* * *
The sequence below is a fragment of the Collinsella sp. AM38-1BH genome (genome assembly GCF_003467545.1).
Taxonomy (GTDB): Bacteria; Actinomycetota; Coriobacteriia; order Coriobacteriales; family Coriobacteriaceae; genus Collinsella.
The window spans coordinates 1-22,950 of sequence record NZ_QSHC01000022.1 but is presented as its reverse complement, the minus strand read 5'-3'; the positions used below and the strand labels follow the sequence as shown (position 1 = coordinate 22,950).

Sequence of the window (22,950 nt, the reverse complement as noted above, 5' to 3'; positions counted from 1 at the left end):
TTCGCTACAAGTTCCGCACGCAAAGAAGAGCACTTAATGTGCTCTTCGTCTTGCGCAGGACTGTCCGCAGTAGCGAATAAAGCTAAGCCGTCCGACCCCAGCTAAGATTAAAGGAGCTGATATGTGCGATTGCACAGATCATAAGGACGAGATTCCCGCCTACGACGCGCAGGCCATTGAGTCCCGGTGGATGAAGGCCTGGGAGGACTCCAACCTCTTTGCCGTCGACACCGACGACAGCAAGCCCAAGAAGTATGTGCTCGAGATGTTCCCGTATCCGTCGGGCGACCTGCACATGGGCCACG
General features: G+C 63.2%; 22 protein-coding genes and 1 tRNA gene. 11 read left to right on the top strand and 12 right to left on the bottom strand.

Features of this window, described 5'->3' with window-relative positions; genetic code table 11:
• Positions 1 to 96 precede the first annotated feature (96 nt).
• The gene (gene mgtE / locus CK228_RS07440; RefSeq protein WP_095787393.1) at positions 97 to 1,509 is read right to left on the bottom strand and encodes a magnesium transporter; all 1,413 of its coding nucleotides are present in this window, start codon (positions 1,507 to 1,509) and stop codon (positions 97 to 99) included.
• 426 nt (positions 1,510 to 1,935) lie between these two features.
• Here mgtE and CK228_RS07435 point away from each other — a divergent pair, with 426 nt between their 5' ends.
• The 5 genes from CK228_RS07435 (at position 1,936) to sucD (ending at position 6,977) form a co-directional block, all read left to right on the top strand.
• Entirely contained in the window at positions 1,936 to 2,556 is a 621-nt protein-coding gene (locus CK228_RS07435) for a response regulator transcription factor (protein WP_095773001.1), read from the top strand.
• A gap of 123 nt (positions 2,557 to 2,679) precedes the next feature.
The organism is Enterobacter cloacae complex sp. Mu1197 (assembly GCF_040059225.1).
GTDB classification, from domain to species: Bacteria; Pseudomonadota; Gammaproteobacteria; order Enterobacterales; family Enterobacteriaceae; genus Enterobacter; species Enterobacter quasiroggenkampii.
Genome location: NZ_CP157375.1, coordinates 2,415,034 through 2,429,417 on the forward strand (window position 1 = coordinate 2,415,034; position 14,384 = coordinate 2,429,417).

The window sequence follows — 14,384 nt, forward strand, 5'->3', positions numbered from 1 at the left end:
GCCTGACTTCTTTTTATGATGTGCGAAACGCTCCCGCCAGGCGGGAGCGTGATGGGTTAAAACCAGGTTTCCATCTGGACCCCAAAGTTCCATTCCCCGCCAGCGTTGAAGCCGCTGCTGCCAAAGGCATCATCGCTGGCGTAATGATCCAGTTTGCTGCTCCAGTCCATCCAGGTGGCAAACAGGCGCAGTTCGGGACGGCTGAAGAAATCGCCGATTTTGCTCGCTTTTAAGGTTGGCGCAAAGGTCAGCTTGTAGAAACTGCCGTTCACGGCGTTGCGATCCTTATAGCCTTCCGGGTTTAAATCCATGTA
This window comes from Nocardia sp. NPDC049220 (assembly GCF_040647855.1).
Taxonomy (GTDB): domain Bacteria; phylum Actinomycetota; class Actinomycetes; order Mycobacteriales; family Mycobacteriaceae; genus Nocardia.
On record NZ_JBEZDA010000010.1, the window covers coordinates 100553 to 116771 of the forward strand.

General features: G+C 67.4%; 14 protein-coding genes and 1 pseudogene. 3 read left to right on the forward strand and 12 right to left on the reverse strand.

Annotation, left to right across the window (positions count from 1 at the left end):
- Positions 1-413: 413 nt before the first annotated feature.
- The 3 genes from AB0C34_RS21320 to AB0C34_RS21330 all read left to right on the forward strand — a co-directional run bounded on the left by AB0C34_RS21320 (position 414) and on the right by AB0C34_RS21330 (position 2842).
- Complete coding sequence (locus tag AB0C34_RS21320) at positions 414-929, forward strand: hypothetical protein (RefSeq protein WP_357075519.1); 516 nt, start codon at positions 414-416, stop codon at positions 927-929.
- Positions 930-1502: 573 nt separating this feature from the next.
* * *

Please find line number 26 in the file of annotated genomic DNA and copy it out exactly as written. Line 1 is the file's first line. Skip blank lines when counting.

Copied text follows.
- The 3 genes from AB0C34_RS21320 to AB0C34_RS21330 all read left to right on the forward strand — a co-directional run bounded on the left by AB0C34_RS21320 (position 414) and on the right by AB0C34_RS21330 (position 2842).